Dick Erath, a pioneer in the Oregon wine industry, speaks about Erath Winery.Brent Drinkut / Statesman Journal
Many of these early winemakers seem to have stumbled upon the Dundee Hills, rather than deliberately seek them out. Perhaps it was the proximity to Portland, Oregon’s center of commerce but also a starting point for many of them before they headed south in search of available farmland.
Perhaps they stopped when the country began to resemble the rolling hills of France.
“So I came up and did the interview, and on the way back down I stopped in Roseburg,” Erath said. “The only producing vineyard in the state at the time was Hillcrest, out of Roseburg, and I met (founder) Richard Sommer at a class in (the University of California) Davis I took in June. He was very enthusiastic and supportive of the notion I should come up here, too.”
Erath picked some of Sommer’s grapes from his Roseburg vineyard and, as he puts it, “smuggled them across the line.” The wine those grapes produced back at his California home, he said, was exceptional.
“I just fell in love with the wine,” Erath said. “It was those wonderful fruit flavors you get here under the climate conditions.”
By 1969, Erath had purchased 40 acres of property, also in the Dundee Hills of Yamhill County.
“That’s how it all got started,” he said. “I planted 4 acres with 22 varieties in 1969 just to see what would work. Now, we don’t even look at those other varieties anymore.”
At the same time that Erath and Lett were beginning their forays into the Oregon soil, David Adelsheim was halfway across the world. After being released from the Army while in Korea in 1968, Adelsheim was taking a well-deserved break, traveling across Europe and soaking up the culture, the food, and, of course, the wine.
“My passion for wine, I guess, grew out of the trip to Europe,” Adelsheim said. “Wine was actually something closer to an intellectual pursuit that had the added advantage of alcohol delivery. … The learning about place and the fact that this wine came from this place … was really appealing. I think there was an intellectual geekiness to it.”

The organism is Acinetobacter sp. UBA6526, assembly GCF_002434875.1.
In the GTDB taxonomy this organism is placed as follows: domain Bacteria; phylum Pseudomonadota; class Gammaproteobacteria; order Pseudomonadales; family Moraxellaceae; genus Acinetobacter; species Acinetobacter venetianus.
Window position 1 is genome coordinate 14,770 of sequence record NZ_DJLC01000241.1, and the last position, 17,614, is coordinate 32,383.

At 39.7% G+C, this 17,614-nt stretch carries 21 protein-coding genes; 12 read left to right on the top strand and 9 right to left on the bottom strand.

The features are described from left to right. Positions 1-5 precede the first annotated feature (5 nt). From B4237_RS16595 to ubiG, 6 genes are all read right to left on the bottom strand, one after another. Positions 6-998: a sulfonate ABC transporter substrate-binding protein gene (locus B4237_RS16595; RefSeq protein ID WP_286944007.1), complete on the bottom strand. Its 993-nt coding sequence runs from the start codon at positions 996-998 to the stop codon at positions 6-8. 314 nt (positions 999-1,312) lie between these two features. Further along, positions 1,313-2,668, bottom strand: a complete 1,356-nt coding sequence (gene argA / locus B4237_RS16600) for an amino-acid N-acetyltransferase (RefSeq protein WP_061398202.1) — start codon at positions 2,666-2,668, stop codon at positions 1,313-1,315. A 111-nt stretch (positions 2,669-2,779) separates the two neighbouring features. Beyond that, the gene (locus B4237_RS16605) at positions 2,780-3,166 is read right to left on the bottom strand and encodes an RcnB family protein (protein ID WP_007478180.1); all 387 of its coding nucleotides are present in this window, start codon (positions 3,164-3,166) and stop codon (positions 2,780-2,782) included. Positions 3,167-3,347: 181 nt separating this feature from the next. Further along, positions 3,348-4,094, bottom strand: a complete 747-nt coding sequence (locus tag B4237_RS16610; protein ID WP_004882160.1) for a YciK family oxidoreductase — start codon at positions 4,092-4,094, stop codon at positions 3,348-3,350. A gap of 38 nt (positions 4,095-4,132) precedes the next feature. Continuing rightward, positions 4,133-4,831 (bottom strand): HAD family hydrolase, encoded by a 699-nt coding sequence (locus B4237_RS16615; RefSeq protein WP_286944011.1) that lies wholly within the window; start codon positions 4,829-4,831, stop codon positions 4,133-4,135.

The 1970s: History in the making
By 1970, there were about five wineries in the Willamette Valley, according to estimates from the Oregon Vineyard & Winery Census Report, produced by Southern Oregon University.
It was a busy year. David Lett produced his first vintage under his newly created winery, The Eyrie Vineyards. Two new couples had arrived in the area, purchased land and set to planting: Dick and Nancy Ponzi, who arrived from California with their children, and Bill Blosser and Susan Sokol Blosser, newlyweds who were recent graduates of Reed College in Portland. Both couples had grand visions of returning to the earth and farming.
“There was a big back-to-the-land movement, and we were a bit caught up in that, as you’ll find everybody else was,” Nancy Ponzi said.
“There was this energy in the air, this entrepreneurial energy,” said Susan Sokol Blosser, referencing a decade that included the invention of the cellphone, Microsoft and Apple. “I look back and I say we were a part of that. We manifested it not in technology, but we manifested it by starting a wine industry.”
By the following year, Adelsheim and his wife had also arrived in the area and bought their own property.
In those early years, it was impossible not to know your neighbors. Each new arrival to the Dundee hilltops was greeted warmly by the pioneering grape farmers already there. Lett and Erath had both been educated on viticulture at UC-Davis, but none of the initial families were experts in grape farming.